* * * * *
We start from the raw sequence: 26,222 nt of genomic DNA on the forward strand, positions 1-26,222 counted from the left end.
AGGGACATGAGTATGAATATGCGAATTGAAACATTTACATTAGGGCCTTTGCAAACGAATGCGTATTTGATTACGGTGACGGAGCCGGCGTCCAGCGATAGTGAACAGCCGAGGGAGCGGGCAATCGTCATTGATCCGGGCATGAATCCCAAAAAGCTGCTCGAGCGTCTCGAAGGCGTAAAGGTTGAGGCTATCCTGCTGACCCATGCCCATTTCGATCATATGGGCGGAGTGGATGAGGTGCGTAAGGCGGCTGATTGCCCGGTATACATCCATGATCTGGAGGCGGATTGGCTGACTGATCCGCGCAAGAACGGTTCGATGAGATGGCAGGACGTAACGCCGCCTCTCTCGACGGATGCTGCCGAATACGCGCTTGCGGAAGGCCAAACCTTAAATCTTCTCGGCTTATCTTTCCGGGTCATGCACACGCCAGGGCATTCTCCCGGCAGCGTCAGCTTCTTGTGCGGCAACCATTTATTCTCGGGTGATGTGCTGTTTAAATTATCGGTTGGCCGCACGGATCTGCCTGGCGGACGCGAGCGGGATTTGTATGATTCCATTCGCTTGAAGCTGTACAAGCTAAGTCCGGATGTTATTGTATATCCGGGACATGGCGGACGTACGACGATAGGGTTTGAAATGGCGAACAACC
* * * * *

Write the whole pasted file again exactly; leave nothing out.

We start from the raw sequence: 26,222 nt of genomic DNA on the forward strand, positions 1-26,222 counted from the left end.
AGGGACATGAGTATGAATATGCGAATTGAAACATTTACATTAGGGCCTTTGCAAACGAATGCGTATTTGATTACGGTGACGGAGCCGGCGTCCAGCGATAGTGAACAGCCGAGGGAGCGGGCAATCGTCATTGATCCGGGCATGAATCCCAAAAAGCTGCTCGAGCGTCTCGAAGGCGTAAAGGTTGAGGCTATCCTGCTGACCCATGCCCATTTCGATCATATGGGCGGAGTGGATGAGGTGCGTAAGGCGGCTGATTGCCCGGTATACATCCATGATCTGGAGGCGGATTGGCTGACTGATCCGCGCAAGAACGGTTCGATGAGATGGCAGGACGTAACGCCGCCTCTCTCGACGGATGCTGCCGAATACGCGCTTGCGGAAGGCCAAACCTTAAATCTTCTCGGCTTATCTTTCCGGGTCATGCACACGCCAGGGCATTCTCCCGGCAGCGTCAGCTTCTTGTGCGGCAACCATTTATTCTCGGGTGATGTGCTGTTTAAATTATCGGTTGGCCGCACGGATCTGCCTGGCGGACGCGAGCGGGATTTGTATGATTCCATTCGCTTGAAGCTGTACAAGCTAAGTCCGGATGTTATTGTATATCCGGGACATGGCGGACGTACGACGATAGGGTTTGAAATGGCGAACAACC